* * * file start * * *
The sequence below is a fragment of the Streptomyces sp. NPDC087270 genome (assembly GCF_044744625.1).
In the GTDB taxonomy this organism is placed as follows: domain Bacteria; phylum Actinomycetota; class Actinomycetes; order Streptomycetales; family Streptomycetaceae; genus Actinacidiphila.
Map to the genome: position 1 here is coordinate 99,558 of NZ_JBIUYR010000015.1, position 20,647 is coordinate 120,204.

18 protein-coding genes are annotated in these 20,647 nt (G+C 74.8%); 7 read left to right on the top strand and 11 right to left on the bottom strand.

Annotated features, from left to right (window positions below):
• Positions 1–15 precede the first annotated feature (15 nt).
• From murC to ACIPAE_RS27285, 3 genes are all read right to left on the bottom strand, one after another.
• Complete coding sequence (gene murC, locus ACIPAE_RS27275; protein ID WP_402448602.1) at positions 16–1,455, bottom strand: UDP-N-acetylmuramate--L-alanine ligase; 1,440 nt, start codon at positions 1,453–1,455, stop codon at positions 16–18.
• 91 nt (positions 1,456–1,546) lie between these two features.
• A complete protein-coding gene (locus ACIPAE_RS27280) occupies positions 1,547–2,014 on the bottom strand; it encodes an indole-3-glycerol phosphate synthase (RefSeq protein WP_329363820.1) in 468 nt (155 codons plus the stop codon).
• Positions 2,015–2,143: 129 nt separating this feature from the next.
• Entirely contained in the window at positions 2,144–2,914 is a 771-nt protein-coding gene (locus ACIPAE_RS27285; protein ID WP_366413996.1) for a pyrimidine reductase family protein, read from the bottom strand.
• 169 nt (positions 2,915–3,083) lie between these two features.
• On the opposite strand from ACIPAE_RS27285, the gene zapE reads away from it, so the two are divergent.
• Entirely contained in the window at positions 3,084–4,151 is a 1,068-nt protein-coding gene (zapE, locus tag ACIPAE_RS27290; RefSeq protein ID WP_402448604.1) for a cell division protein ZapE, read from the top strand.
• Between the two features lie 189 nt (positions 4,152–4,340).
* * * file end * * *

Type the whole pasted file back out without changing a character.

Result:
The sequence below is a fragment of the Streptomyces sp. NPDC087270 genome (assembly GCF_044744625.1).
In the GTDB taxonomy this organism is placed as follows: domain Bacteria; phylum Actinomycetota; class Actinomycetes; order Streptomycetales; family Streptomycetaceae; genus Actinacidiphila.
Map to the genome: position 1 here is coordinate 99,558 of NZ_JBIUYR010000015.1, position 20,647 is coordinate 120,204.

18 protein-coding genes are annotated in these 20,647 nt (G+C 74.8%); 7 read left to right on the top strand and 11 right to left on the bottom strand.

Annotated features, from left to right (window positions below):
• Positions 1–15 precede the first annotated feature (15 nt).
• From murC to ACIPAE_RS27285, 3 genes are all read right to left on the bottom strand, one after another.
• Complete coding sequence (gene murC, locus ACIPAE_RS27275; protein ID WP_402448602.1) at positions 16–1,455, bottom strand: UDP-N-acetylmuramate--L-alanine ligase; 1,440 nt, start codon at positions 1,453–1,455, stop codon at positions 16–18.
• 91 nt (positions 1,456–1,546) lie between these two features.
• A complete protein-coding gene (locus ACIPAE_RS27280) occupies positions 1,547–2,014 on the bottom strand; it encodes an indole-3-glycerol phosphate synthase (RefSeq protein WP_329363820.1) in 468 nt (155 codons plus the stop codon).
• Positions 2,015–2,143: 129 nt separating this feature from the next.
• Entirely contained in the window at positions 2,144–2,914 is a 771-nt protein-coding gene (locus ACIPAE_RS27285; protein ID WP_366413996.1) for a pyrimidine reductase family protein, read from the bottom strand.
• 169 nt (positions 2,915–3,083) lie between these two features.
• On the opposite strand from ACIPAE_RS27285, the gene zapE reads away from it, so the two are divergent.
• Entirely contained in the window at positions 3,084–4,151 is a 1,068-nt protein-coding gene (zapE, locus tag ACIPAE_RS27290; RefSeq protein ID WP_402448604.1) for a cell division protein ZapE, read from the top strand.
• Between the two features lie 189 nt (positions 4,152–4,340).